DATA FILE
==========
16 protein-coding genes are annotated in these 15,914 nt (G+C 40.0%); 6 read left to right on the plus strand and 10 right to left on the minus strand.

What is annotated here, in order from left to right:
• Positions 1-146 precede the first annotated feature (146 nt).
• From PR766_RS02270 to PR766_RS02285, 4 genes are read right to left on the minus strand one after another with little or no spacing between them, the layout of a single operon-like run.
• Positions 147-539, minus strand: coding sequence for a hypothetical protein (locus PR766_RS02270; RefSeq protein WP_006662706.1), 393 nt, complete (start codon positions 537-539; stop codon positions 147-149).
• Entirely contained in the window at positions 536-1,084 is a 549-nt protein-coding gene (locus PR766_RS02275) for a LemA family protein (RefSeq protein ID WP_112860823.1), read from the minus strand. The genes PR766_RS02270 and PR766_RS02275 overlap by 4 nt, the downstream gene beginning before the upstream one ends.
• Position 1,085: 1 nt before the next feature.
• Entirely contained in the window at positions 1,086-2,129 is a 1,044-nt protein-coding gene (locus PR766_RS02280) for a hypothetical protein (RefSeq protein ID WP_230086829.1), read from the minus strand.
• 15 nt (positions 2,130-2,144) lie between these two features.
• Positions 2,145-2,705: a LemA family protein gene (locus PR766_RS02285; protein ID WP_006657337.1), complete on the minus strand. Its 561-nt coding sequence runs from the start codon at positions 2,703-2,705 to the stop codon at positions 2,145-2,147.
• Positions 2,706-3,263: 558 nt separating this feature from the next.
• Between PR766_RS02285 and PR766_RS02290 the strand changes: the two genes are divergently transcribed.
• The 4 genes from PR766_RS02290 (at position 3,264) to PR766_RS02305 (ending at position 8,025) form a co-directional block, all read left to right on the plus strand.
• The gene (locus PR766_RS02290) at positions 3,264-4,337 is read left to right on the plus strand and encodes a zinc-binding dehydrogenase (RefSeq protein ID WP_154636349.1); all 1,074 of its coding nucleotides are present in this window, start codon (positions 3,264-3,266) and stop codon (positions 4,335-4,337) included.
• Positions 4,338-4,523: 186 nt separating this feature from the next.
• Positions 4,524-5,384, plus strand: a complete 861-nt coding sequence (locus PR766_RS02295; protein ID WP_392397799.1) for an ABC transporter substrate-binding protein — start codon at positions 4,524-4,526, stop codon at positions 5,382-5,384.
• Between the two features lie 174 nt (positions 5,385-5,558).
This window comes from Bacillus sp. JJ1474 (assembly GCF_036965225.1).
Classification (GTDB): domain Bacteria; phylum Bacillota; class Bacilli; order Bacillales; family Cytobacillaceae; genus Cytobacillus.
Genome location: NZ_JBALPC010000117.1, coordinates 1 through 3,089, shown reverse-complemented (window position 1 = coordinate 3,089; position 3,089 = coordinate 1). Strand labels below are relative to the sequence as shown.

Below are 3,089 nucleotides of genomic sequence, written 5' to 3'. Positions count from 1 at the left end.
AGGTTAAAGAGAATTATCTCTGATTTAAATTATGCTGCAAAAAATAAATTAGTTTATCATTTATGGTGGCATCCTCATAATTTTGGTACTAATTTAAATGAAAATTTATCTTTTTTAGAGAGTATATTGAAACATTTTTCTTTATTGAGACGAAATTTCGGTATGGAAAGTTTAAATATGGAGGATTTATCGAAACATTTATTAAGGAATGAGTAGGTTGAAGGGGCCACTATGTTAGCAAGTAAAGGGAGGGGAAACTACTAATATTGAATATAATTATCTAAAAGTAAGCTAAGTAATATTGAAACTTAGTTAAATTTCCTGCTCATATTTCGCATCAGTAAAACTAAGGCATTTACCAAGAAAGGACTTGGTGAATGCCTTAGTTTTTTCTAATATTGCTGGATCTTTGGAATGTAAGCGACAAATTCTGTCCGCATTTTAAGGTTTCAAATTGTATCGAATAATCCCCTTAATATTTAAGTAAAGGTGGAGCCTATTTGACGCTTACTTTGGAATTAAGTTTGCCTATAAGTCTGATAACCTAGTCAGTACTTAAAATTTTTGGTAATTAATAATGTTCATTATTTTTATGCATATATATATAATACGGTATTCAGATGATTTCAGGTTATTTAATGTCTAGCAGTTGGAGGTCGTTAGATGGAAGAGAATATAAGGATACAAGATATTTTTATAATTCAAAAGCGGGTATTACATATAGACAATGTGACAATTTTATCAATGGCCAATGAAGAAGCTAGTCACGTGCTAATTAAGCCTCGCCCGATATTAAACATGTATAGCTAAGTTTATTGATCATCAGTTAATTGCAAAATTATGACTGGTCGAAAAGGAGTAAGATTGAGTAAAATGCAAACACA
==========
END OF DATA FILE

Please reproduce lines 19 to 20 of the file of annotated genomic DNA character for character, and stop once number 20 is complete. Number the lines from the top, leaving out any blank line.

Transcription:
Classification (GTDB): domain Bacteria; phylum Bacillota; class Bacilli; order Bacillales; family Cytobacillaceae; genus Cytobacillus.
Genome location: NZ_JBALPC010000117.1, coordinates 1 through 3,089, shown reverse-complemented (window position 1 = coordinate 3,089; position 3,089 = coordinate 1). Strand labels below are relative to the sequence as shown.